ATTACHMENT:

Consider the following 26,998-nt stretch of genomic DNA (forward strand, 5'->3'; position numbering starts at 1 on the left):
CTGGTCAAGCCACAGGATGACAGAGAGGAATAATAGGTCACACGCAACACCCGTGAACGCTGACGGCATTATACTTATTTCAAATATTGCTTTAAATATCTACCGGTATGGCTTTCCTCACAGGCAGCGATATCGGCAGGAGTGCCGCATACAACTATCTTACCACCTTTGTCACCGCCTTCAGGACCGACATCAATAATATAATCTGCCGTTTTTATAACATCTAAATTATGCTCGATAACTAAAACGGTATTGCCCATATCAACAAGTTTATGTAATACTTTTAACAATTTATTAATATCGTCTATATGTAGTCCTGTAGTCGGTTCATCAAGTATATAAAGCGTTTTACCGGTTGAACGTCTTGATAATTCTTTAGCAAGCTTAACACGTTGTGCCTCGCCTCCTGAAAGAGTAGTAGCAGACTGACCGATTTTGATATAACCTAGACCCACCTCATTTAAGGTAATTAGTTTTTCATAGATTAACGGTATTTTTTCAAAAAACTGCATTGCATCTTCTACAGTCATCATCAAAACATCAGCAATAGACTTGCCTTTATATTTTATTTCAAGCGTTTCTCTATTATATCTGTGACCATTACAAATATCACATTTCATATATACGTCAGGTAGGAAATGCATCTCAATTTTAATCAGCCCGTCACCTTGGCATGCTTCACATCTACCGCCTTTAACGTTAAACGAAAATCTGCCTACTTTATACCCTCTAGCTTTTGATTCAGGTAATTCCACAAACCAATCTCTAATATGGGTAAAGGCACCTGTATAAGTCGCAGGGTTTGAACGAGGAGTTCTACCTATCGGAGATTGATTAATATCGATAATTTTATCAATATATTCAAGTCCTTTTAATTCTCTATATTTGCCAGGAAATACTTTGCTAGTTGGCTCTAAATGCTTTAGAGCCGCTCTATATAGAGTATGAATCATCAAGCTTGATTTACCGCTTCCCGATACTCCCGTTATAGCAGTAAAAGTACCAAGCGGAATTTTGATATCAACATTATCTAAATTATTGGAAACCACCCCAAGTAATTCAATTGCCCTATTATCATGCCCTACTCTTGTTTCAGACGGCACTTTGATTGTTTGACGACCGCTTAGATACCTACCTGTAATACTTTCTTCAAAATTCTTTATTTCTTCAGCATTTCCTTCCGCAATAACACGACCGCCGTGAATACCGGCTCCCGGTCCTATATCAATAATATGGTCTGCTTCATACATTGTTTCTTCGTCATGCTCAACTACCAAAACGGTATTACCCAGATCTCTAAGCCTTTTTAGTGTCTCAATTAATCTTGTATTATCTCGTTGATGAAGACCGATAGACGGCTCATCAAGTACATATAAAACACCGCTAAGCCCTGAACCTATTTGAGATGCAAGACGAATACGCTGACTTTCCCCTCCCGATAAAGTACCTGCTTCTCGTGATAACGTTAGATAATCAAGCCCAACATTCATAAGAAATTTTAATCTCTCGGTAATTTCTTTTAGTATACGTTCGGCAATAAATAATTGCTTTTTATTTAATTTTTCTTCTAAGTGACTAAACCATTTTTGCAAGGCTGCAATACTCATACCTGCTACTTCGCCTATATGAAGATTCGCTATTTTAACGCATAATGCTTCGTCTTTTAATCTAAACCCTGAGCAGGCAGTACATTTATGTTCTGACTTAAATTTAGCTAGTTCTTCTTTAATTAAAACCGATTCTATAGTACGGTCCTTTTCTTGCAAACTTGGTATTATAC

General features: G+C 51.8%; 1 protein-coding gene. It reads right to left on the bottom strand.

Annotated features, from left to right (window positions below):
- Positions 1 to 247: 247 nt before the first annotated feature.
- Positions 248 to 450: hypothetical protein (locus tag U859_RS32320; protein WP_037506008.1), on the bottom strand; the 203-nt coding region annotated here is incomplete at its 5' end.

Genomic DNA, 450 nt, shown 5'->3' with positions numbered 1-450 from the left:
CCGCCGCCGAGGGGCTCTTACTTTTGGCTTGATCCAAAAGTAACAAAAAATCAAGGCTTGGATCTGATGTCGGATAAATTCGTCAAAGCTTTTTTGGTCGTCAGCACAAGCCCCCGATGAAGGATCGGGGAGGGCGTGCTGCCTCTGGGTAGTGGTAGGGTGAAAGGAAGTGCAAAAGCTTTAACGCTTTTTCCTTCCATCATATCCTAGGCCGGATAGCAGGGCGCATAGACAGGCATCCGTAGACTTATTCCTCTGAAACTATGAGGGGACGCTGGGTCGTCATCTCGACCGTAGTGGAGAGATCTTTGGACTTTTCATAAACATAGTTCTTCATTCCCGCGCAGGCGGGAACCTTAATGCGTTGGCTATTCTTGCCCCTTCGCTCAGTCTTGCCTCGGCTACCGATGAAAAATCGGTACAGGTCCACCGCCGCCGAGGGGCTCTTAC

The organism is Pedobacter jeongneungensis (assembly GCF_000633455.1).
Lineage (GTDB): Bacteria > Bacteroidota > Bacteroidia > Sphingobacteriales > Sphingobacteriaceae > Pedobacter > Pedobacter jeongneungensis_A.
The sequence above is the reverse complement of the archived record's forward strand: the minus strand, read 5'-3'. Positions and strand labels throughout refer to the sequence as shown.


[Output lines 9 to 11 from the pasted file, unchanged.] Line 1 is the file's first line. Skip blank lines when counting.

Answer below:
The organism is Pedobacter jeongneungensis (assembly GCF_000633455.1).
Lineage (GTDB): Bacteria > Bacteroidota > Bacteroidia > Sphingobacteriales > Sphingobacteriaceae > Pedobacter > Pedobacter jeongneungensis_A.
The sequence above is the reverse complement of the archived record's forward strand: the minus strand, read 5'-3'. Positions and strand labels throughout refer to the sequence as shown.